10 to 10:50 a.m.: Students discuss U.S. prison systems as modern slavery at ISCORE


Mia Wang/Iowa State Daily

Lincoln Lutrick, senior in kinesiology and health and Luis Gonzalez, junior in political science present how the U.S. prison system is today’s slavery. The 2019 ISCORE Conference took place Friday at the Memorial Union.

Mike Brown

Iowa State Students discussed mass incarceration and how United States Prison Systems are modern day slavery.

Carolina De Avila, senior in management information systems; Maria Fonseca, junior in graphic design; Lincoln Lutrick, senior in kinesiology and health; and Luis Gonzalez-Diaz, junior in political science, presented their research on this topic.

Gonzalez-Diaz presented a reflection question for attendees to discuss before the lecture, asking audience members to discuss with a neighbor what differences they see in the way white and black people are depicted in the media when they commit a crime.

Fonseca discussed the historical roots of how prison was able to become the new form of slavery. Post slavery, Fonseca said, a loophole in the 13th Amendment stating that slavery as a punishment for crime would still be allowed, was abused.

African American people, Fonseca said, were heavily criminalized and disproportionately arrested for little to no reason, so that economies that depended on the free labor of slavery were able to continue.

Nixon’s war on drugs disproportionately targeted African American communities, Fonseca said. Time spent in prison for crack cocaine was exponentially higher than sentences for possession of powdered cocaine. Because African American communities more often used crack cocaine, and white communities more frequently used powdered cocaine, Fonseca said these policies furthered the disproportionate incarceration and criminalization of African Americans.

People who have been imprisoned are more likely to become suicidal and incarcerated again, De Avila said, due to the poor mental state that incarceration leaves prisoners in. Anxiety, paranoia, perceptual disturbances and depression, De Avila said, was caused in part by overcrowding and poor prison conditions, raising baseline levels of stress by approximately 20 to 30 percent.

The effects of incarceration of African American men on families is exponentially higher, and can cause anxiety and depression in children, as well as families oftentimes losing their main source of income, De Avila said.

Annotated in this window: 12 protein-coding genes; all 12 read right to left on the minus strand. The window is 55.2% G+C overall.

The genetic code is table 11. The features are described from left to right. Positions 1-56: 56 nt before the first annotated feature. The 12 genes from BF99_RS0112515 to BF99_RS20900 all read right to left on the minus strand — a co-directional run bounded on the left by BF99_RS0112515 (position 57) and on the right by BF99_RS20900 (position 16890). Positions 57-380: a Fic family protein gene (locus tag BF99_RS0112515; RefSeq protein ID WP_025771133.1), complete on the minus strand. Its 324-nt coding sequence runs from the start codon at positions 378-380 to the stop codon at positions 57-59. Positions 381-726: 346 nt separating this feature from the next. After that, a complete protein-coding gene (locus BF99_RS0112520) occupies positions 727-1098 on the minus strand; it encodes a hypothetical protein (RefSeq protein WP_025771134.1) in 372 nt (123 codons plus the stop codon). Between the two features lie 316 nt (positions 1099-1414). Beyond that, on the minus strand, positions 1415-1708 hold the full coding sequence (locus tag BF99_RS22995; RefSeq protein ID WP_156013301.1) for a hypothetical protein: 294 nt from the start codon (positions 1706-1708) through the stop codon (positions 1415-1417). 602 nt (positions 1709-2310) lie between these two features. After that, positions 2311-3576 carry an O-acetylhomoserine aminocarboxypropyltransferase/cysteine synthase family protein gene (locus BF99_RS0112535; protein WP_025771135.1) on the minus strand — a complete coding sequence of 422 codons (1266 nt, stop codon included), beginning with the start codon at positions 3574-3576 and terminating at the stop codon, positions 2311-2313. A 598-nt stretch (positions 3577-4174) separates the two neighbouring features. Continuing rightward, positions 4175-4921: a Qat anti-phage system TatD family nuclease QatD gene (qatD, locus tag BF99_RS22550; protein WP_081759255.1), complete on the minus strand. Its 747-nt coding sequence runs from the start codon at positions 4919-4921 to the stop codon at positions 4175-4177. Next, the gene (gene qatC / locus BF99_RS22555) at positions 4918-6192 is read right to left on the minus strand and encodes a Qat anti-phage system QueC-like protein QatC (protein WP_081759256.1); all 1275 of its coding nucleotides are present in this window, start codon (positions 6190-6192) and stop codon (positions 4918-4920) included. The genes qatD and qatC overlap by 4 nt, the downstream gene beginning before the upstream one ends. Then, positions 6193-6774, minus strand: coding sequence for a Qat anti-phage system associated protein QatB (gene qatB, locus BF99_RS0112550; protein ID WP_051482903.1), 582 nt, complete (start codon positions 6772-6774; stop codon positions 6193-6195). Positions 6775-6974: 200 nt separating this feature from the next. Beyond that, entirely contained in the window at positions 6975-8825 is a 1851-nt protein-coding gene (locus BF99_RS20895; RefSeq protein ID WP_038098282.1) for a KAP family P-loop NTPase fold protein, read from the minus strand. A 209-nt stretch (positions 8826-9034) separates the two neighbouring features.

Lutrick said roughly 133,000 inmates are held in privately owned prisons, but due to less heavy regulations, inmate safety is compromised.

In the prison industry, Lutrick said, prisoners make between $0.14 and 0.63 per day when working non industrial labor, or labor which takes place within the prison. Prisoners make $0.33 to 1.41 a day for industrial labor, which takes place outside of prisons.

Iowa State, as well as other public institutions often use prison industries, as government facilities are required to find the cheapest labor sources they can, said Lutrick.

While the First Step bill allows inmates to reduce their sentences through work programs, Lutrick said the law only offers a pathway for first time offenders.

Gonzalez-Diaz said providing equity and increased access to resources and education are potential solutions to help combat the mass incarceration of African American populations.

A continued focus on treatment and rehabilitation rather than incarceration and imprisonment, Gonzalez-Diaz said, as well as a reframing on the war on drugs would be a way to continue to lower rates of mass incarceration of African Americans.

The application and implementation of racial equity focused on anti racist laws surrounding incarceration, Gonzalez-Diaz said, would combat the disproportionate incarceration of African Americans.